FILE PHOTO: The spacecraft Cassini is pictured above Saturn's northern hemisphere prior to making one of its Grand Finale dives in this NASA handout illustration obtained by Reuters August 29, 2017. NASA/Handout via REUTERS(Reuters) - U.S. space agency NASA’s Cassini spacecraft will end its groundbreaking 13-year mission to Saturn on Friday with a meteor-like plunge into the ringed planet’s atmosphere, transmitting data until the final fiery moment.
FILE PHOTO: NASA's Cassini spacecraft is shown diving through the plume of Saturn's moon Enceladus, in 2015, in this photo illustration. Courtesy NASA/JPL-Caltech/Handout via REUTERS(Reuters) - U.S. space agency NASA received the final signal from its Cassini spacecraft, which ended a groundbreaking 13-year Saturn mission on Friday with a meteor-like plunge into the planet’s atmosphere, transmitting data until the final moment.
NASA early Friday received the final signal from its Cassini spacecraft, which ended a groundbreaking 13-year Saturn mission with a meteor-like plunge into the planet's atmosphere, transmitting data until the final moment. Cassini, the first spacecraft to orbit Saturn, ended its mission at 7:55 a.m. EDT, shortly after it lost contact with Earth as it entered the gas giant's crushing atmosphere at about 70,000 mph, NASA said.
Muck Rack makes it simple to find people, tweets, or articles that mention any name, keyword, company, hashtag etc. We've compiled this guide to help you make the most of your search.
Selecting a term
Start searching tweets, articles from media outlets, articles mentioned in tweets, journalists'
names, titles and bios with some suggested searches:
Companies or Topics (e.g. iPhone, Microsoft)
Phrases (e.g. "cloud computing") — use quotes to keep the terms together
Twitter handles (e.g. @username) — returns those who have mentioned or replied to
Names (e.g. "David Pogue")
Hashtags (e.g. #sxsw, #london2012)
Bio details (e.g. vegan, Olympics, father)
Muck Rack's Advanced Search allows for many boolean operators.
Find results that mention multiple specified terms, use AND or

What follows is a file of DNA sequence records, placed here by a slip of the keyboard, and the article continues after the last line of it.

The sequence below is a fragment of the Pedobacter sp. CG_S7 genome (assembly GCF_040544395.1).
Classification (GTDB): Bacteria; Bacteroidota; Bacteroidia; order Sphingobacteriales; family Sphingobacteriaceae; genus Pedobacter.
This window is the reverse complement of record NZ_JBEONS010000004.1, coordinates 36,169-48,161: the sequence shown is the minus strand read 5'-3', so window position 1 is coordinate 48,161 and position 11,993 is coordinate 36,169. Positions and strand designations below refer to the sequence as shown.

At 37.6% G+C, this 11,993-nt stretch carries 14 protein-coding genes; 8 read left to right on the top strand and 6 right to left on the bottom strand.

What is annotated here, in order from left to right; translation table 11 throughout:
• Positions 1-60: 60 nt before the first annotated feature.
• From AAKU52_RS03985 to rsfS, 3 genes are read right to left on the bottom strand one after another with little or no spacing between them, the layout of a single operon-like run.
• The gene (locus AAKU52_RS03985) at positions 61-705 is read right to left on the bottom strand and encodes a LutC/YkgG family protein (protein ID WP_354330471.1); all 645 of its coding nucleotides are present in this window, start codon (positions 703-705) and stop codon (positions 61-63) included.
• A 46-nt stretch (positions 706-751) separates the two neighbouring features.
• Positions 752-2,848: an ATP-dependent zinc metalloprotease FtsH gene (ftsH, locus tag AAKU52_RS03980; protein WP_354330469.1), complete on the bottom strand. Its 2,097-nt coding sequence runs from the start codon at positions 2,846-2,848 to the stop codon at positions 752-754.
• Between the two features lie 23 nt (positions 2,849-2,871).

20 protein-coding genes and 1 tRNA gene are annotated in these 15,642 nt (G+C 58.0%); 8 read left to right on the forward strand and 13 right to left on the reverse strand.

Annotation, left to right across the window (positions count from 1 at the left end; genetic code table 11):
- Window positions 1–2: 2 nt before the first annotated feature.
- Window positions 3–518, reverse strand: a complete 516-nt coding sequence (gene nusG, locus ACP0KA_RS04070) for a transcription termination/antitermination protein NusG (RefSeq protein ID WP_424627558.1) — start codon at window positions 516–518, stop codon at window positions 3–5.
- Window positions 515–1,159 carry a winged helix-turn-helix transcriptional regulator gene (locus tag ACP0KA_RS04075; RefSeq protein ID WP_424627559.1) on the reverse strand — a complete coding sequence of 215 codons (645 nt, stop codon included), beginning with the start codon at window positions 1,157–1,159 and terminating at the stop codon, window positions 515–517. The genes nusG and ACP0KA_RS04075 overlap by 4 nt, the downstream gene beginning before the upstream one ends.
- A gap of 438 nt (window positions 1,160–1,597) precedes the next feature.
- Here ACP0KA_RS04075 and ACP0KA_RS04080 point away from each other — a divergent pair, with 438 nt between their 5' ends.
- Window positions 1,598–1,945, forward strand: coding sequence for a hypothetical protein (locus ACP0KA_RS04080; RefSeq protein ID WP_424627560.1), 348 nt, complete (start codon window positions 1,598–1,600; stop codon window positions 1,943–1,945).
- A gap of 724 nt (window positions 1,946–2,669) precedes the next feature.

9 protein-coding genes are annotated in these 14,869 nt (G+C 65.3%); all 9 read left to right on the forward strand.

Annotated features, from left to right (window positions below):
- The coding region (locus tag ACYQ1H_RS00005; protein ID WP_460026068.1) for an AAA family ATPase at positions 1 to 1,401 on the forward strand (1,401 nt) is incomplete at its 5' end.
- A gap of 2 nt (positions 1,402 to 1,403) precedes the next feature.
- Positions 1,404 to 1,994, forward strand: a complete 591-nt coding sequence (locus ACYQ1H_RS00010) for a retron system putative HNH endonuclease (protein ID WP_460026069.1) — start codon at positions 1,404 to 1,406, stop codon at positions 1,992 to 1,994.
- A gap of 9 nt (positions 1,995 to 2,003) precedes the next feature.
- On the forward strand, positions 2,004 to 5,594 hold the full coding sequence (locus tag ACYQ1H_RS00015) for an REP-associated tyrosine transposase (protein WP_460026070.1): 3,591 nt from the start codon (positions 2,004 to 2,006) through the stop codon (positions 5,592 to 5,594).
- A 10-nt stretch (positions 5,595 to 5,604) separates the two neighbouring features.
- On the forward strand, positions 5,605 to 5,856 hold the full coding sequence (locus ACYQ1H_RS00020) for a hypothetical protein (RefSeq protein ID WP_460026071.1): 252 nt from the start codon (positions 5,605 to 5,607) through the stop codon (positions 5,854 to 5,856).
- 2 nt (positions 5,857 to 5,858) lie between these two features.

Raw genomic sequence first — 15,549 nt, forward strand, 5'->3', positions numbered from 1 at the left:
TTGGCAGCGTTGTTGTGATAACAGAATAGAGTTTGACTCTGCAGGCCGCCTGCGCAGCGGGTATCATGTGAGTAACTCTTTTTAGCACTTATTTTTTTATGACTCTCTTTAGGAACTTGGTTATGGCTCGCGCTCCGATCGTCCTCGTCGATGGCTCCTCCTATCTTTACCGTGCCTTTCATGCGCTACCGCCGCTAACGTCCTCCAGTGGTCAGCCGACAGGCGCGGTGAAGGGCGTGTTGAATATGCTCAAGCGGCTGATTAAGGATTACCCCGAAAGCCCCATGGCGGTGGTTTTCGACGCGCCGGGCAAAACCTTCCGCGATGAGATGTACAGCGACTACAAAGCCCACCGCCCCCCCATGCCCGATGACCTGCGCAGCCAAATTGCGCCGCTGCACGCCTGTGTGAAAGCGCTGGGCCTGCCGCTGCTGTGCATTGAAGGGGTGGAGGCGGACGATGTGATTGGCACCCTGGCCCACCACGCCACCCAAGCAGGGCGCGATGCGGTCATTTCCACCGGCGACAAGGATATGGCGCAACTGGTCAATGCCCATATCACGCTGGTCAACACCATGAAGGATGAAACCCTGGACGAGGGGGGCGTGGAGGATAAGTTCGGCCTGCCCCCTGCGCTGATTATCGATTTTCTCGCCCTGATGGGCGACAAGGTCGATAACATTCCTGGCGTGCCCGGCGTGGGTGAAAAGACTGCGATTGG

+. For example, ensure each result contains both Elon Musk and Mark Zuckerberg by
searching Obama AND Romney or Obama + Romney.
Use the operators OR or , to broaden your search when you'd like either of
multiple terms to appear in results. (This is the default behavior of our search when no operators
are used.) For example, search for democrat OR republican to find results that refer to
Democrats and/or Republicans.
Use NOT or - to subtract results from your search. For
example, searching Disney will yield results about the Walt Disney Company as well as Walt Disney
World Resort. To exclude mentions of Disney World, search for Disney -World or Disney
When using one of these operators with a phrase, enclose it in quotation marks. For example, you can
find results about smartphones excluding Apple's iPhone 4S by searching smartphone -"iPhone
Exact case matching or punctuation
If you're searching for a brand name or keyword that relies on specific punctuation marks or capitalization, you can
find results that match your exact query by adding matchcase: before the keyword you're searching for, like matchcase:E*TRADE .
Use parentheses to separate multiple
boolean phrases. For example, to find journalists talking about having fun in Disney World or
Disneyland, search for ("disney world" OR disneyland) AND fun.
An asterisk can be used to search for any variation of a root word truncated by the asterisk. For example, searching for admin* will return results for administrator, administration, administer, administered, etc.
A near operator is an AND operator where you can control the distance between the words. You can vary the distance the near operation uses by adding a forward slash and number (between 0-99) such as strawberries NEAR/10 "whipped cream", which means the strawberries must exist within 10 words of "whipped cream".